Looking to run lights in my garage. If I put a 30 amp breaker in my main panel on a 10 wire to a small breaker panel in my garage, can I put 2-4 15 amp breakers out there for the lights?

Likewise, can I do it for 20 amp breakers for outlets on another 10 wire to my panel with a 30 amp breaker?

  • Is this a detached garage? If so then you can only have one feeder or circuit going out to it. There is no problem in what you suggest though. The feeder does not care what it feeds, only the calculated and actual total load. Adding up the breakers is NOT an indication of ANY sort of load. Commented Jun 24, 2014 at 11:23

1 Answer 1


It sounds like what you want is a sub-panel (http://www.wikihow.com/Add-a-Subpanel). You will need to check for local regulations pertaining to exactly what you need to install, but all of the materials should be available at the local big box store. Also, make sure that you size the breaker at the main panel correctly (you mention 2-4 15 amp breakers, anything more than 2 with a 30 amp breaker would be a no go.)

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    You should take a look at your main breaker panel. It is highly likely that if you add up the amperage rating of all of the secondary breakers in the box it will total up to a sum that is much greater than the rating of the main breaker!!!
    – Michael Karas
    Commented Jun 23, 2014 at 16:14
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    @MichaelKaras: So???? There's nothing wrong with that. Commented Jun 23, 2014 at 19:17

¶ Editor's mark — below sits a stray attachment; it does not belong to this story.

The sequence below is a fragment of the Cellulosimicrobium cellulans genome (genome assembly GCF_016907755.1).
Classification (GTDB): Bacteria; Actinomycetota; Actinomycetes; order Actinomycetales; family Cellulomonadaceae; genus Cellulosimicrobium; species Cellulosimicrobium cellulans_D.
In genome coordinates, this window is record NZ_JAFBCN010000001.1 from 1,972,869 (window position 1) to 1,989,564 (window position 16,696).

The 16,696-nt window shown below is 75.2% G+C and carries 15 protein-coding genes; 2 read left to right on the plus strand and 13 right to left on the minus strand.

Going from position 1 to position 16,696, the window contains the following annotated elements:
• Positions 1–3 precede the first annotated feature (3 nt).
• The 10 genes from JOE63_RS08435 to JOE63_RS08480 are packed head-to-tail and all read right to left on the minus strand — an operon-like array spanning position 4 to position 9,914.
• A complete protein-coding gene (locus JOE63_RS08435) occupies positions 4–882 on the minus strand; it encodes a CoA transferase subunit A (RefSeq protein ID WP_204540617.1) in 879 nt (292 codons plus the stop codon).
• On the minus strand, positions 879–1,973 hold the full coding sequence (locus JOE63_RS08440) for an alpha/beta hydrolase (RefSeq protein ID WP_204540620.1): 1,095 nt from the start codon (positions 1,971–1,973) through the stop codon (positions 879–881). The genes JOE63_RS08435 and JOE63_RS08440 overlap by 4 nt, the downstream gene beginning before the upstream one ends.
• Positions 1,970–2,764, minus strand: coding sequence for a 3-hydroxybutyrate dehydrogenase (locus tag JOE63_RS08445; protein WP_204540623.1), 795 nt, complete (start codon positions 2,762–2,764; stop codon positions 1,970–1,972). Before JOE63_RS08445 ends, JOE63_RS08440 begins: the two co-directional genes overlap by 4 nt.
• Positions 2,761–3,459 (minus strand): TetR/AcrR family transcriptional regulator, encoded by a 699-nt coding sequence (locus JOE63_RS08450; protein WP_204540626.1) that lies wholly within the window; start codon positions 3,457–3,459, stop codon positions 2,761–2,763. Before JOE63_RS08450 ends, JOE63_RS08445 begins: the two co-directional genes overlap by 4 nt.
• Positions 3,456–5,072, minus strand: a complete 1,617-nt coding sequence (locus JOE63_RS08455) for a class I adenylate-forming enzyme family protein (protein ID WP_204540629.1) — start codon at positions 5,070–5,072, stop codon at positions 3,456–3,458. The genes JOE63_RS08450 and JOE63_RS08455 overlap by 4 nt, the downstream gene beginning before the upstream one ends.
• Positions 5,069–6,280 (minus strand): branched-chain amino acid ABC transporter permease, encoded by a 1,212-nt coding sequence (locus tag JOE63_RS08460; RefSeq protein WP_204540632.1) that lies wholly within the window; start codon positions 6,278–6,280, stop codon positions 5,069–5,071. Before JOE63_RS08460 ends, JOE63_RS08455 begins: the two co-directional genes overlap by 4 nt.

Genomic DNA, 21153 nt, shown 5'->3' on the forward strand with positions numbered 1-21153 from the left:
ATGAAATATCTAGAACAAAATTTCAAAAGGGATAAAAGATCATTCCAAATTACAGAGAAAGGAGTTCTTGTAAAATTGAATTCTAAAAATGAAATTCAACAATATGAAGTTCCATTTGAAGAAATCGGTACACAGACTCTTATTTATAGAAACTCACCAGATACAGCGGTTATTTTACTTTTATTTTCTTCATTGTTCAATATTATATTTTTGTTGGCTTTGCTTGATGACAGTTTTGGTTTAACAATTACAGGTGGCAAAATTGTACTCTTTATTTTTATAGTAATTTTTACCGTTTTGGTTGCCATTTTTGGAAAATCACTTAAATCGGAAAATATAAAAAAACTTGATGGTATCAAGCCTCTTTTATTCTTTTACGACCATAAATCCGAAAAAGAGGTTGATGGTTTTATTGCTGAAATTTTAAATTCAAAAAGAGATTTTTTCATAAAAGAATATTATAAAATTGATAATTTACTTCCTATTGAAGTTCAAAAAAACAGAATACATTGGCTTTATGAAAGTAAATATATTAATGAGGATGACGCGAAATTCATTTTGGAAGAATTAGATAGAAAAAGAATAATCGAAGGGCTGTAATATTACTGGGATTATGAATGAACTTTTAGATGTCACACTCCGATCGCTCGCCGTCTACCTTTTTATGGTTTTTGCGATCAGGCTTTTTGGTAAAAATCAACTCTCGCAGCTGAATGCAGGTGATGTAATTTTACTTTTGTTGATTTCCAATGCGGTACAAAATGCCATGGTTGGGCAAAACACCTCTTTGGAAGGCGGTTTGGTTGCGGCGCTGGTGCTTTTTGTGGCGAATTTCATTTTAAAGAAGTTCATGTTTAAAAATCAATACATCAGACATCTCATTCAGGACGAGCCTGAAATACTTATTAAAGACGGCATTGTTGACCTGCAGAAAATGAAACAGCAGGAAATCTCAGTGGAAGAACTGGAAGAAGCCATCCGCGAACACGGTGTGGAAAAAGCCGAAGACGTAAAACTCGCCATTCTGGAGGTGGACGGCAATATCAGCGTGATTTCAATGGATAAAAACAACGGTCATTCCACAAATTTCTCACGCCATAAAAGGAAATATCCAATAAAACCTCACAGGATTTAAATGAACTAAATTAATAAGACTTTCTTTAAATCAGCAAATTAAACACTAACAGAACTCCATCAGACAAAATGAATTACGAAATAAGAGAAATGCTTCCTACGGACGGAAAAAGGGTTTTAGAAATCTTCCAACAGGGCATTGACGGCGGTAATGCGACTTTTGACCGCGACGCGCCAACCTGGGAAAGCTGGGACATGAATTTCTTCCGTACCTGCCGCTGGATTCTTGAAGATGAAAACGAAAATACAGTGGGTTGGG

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    @ThePopMachine - Breakers are primarily put in place to protect wiring from overloads that exceed the capacity of the wire. We are talking amps carrying capacity here. So a 15A breaker in a box protects some 14awg wire behind it from burning up if there is an short on say a light fixture. Likewise a 20A breaker will protect the run of 12awg wire behind it in case an overload on the outlets strung up on the circuit were to happen. Next step up the 100A main breaker in a box is designed to protect the buss bars in the box and the wiring leading up to the premises and through (continued)
    – Michael Karas
    Commented Jun 24, 2014 at 2:22
  • (continued from above) the meter in the case the total amperage load gets too high. There is nothing in this safety scenario that indicates that the main breaker rating must be bigger than the total of all the secondary load breakers. In fact of matter you purchase and install a service that is anticipated to provide the worst case amperage capacity that you anticipate for the usage scenario in the building / shop / home. Then you install wiring on each circuit of sufficient size to provide the current carrying capabilities to the loads. The breaker used, is as before, selected to (continued)
    – Michael Karas
    Commented Jun 24, 2014 at 2:29
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    To summarize the last 8 comments: There is nothing wrong with having 4 15amp circuits in a sub-panel that has a 30 amp main breaker. You can use max 15 amp on any one circuit, and max 30 amp all combined. You can't draw 15amp on all circuits at the same time.
    – gregmac
    Commented Jul 23, 2014 at 17:17

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